In the spring, a young man’s fancy lightly turns to thoughts of … industrial-scale tax fiddling? Brexit? Another potentially disastrous open-ended war in the Middle East? An economic downturn? Donald Trump being elected US president?
As the Bard put it: “Rough winds do shake the darling buds of May,” and how right he was.
As a UK citizen living in Denmark, of all the above worries, the upcoming UK referendum on EU membership (irritatingly known as Brexit) is potentially the most troublesome. It is obvious that emotion, rather than hard facts, will play a major part in the final decision.
It seems to be a truth universally acknowledged that any referendum in any EU country on any EU issue is used as an excuse to stick it to a) the incumbent prime minister, b) the party/coalition in power and c) the EU as an institution and anything emanating from Brussels.
A recent referendum in the Netherlands on the European Union’s association agreement with Ukraine was hijacked by anti-EU forces, producing a 61 percent ‘No’ vote. However, only 32.2 percent of the population could be bothered to vote, so it was hardly the resounding raspberry to Brussels that it might appear.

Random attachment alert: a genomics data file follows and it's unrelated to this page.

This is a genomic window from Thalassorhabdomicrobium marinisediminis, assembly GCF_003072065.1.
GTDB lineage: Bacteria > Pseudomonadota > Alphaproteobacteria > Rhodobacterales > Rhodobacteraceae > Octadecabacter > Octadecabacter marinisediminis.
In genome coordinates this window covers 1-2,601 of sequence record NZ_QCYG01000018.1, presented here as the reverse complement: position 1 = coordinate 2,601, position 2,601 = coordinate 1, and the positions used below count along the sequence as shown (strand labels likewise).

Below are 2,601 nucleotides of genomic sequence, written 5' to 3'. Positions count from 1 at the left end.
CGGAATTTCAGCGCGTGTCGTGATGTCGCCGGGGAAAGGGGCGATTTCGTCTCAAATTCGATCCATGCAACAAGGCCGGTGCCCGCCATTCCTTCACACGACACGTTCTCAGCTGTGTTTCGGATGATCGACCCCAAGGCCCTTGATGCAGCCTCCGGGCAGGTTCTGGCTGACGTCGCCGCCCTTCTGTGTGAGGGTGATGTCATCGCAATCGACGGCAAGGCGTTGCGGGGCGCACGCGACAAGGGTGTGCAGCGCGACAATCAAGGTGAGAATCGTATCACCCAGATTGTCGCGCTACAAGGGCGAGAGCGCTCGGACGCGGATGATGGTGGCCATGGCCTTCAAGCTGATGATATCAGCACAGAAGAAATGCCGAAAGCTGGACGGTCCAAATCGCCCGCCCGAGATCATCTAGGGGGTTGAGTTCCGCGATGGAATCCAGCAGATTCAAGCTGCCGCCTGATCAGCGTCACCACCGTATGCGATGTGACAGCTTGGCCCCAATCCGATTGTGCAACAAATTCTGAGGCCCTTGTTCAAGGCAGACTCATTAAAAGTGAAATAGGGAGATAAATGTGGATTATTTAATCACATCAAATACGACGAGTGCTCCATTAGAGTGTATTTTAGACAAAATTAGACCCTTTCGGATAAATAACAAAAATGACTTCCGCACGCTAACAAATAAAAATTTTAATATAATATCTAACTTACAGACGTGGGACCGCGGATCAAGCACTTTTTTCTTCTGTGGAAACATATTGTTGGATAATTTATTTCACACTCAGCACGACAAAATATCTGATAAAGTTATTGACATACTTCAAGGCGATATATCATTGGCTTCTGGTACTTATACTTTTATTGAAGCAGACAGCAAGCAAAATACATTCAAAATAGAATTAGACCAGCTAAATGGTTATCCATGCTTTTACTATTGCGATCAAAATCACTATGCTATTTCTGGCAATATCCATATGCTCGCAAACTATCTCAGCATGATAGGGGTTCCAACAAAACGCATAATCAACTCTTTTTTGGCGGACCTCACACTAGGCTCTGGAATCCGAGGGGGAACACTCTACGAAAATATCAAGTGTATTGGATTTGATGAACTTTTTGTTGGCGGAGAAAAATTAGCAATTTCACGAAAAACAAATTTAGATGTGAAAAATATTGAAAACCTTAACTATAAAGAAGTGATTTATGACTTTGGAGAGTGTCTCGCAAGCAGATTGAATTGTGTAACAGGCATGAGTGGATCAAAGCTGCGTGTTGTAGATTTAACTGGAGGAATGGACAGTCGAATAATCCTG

In 2015, when UK Prime Minister David Cameron promised to hold the referendum, largely to pacify Tory dissenters and prevent further defections to UKIP, it seemed a winnable proposition. Now, the outcome is much less certain.
Recent figures show approximately 44 percent favour staying, 42 percent leaving and 15 percent ‘don’t know’. Factor in the ‘Panama Papers’ revelations about the Cameron family tax arrangement and he begins to look more and more like a lame duck. This wouldn’t normally matter except that ‘Dodgy Dave’ is the main cheerleader for remaining in.
Brits abroad ignored
One group largely ignored in the debate are the approximate 1.26 million UK citizens living in other European countries, of which there are around 18,000 of us living in Denmark.
Broadly speaking, only British, Irish and Commonwealth citizens over the age of 18 who are resident in the UK, along with UK nationals living abroad who have been on the electoral register in the UK in the past 15 years, are eligible to vote.
So, for the Brit in a bind with no vote, what’s the answer if it all goes pear-shaped after 23 June?
One possibility is to seek dual nationality. In Denmark, this has been permitted since 1 September 2015. However, the process is quite complicated and can be long drawn out. You need to be able to prove you can support yourself, obtain a certificate proving proficiency in the Danish language and take a Citizenship Test, which can only be sat twice a year. Both of these items cost money to acquire.
Alternatively, you can sit it out and hope for the best.
As you’ve probably gathered by now, I’m not exactly a born optimist, but I’m keeping my fingers firmly crossed for a ‘Remain in’ result on Midsummer’s Day. The alternative is a step into unknown and uncharted waters.